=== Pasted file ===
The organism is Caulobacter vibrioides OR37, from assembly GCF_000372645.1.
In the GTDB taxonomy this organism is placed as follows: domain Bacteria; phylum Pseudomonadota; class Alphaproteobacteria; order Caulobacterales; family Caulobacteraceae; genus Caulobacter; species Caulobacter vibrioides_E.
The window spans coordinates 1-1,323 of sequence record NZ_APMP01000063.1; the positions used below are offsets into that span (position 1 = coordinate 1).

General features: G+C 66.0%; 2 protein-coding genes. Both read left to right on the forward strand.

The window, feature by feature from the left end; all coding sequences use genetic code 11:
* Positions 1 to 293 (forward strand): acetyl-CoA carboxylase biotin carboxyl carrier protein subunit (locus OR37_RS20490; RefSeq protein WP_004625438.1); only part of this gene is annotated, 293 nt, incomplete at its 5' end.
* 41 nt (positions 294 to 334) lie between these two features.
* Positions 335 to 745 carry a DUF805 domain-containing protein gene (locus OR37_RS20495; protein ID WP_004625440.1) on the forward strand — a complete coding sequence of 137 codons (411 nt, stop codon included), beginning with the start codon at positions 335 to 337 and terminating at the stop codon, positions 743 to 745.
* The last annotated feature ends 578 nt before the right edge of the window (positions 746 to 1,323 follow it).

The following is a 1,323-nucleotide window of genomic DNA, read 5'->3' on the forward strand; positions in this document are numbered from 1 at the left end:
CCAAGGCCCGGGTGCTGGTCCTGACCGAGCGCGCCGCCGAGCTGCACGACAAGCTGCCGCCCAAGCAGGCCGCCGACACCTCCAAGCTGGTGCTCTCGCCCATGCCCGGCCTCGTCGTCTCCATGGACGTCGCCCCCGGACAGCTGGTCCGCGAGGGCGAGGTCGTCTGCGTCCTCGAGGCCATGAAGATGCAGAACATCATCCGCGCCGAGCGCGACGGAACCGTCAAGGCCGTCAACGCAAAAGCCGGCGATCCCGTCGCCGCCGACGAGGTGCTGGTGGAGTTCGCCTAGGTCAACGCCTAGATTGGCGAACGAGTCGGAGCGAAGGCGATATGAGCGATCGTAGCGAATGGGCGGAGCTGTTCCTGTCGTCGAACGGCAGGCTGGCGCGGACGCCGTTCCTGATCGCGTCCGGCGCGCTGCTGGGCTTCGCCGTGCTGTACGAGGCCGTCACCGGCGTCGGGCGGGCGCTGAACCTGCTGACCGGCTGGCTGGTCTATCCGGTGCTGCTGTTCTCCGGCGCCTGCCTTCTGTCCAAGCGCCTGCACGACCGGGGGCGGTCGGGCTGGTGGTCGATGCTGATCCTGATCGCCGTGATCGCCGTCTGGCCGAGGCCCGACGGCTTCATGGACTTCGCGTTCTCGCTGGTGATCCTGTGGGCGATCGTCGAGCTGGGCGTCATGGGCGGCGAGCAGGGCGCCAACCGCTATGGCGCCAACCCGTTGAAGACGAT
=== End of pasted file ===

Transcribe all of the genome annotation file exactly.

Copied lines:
The organism is Caulobacter vibrioides OR37, from assembly GCF_000372645.1.
In the GTDB taxonomy this organism is placed as follows: domain Bacteria; phylum Pseudomonadota; class Alphaproteobacteria; order Caulobacterales; family Caulobacteraceae; genus Caulobacter; species Caulobacter vibrioides_E.
The window spans coordinates 1-1,323 of sequence record NZ_APMP01000063.1; the positions used below are offsets into that span (position 1 = coordinate 1).

General features: G+C 66.0%; 2 protein-coding genes. Both read left to right on the forward strand.

The window, feature by feature from the left end; all coding sequences use genetic code 11:
* Positions 1 to 293 (forward strand): acetyl-CoA carboxylase biotin carboxyl carrier protein subunit (locus OR37_RS20490; RefSeq protein WP_004625438.1); only part of this gene is annotated, 293 nt, incomplete at its 5' end.
* 41 nt (positions 294 to 334) lie between these two features.
* Positions 335 to 745 carry a DUF805 domain-containing protein gene (locus OR37_RS20495; protein ID WP_004625440.1) on the forward strand — a complete coding sequence of 137 codons (411 nt, stop codon included), beginning with the start codon at positions 335 to 337 and terminating at the stop codon, positions 743 to 745.
* The last annotated feature ends 578 nt before the right edge of the window (positions 746 to 1,323 follow it).

The following is a 1,323-nucleotide window of genomic DNA, read 5'->3' on the forward strand; positions in this document are numbered from 1 at the left end:
CCAAGGCCCGGGTGCTGGTCCTGACCGAGCGCGCCGCCGAGCTGCACGACAAGCTGCCGCCCAAGCAGGCCGCCGACACCTCCAAGCTGGTGCTCTCGCCCATGCCCGGCCTCGTCGTCTCCATGGACGTCGCCCCCGGACAGCTGGTCCGCGAGGGCGAGGTCGTCTGCGTCCTCGAGGCCATGAAGATGCAGAACATCATCCGCGCCGAGCGCGACGGAACCGTCAAGGCCGTCAACGCAAAAGCCGGCGATCCCGTCGCCGCCGACGAGGTGCTGGTGGAGTTCGCCTAGGTCAACGCCTAGATTGGCGAACGAGTCGGAGCGAAGGCGATATGAGCGATCGTAGCGAATGGGCGGAGCTGTTCCTGTCGTCGAACGGCAGGCTGGCGCGGACGCCGTTCCTGATCGCGTCCGGCGCGCTGCTGGGCTTCGCCGTGCTGTACGAGGCCGTCACCGGCGTCGGGCGGGCGCTGAACCTGCTGACCGGCTGGCTGGTCTATCCGGTGCTGCTGTTCTCCGGCGCCTGCCTTCTGTCCAAGCGCCTGCACGACCGGGGGCGGTCGGGCTGGTGGTCGATGCTGATCCTGATCGCCGTGATCGCCGTCTGGCCGAGGCCCGACGGCTTCATGGACTTCGCGTTCTCGCTGGTGATCCTGTGGGCGATCGTCGAGCTGGGCGTCATGGGCGGCGAGCAGGGCGCCAACCGCTATGGCGCCAACCCGTTGAAGACGAT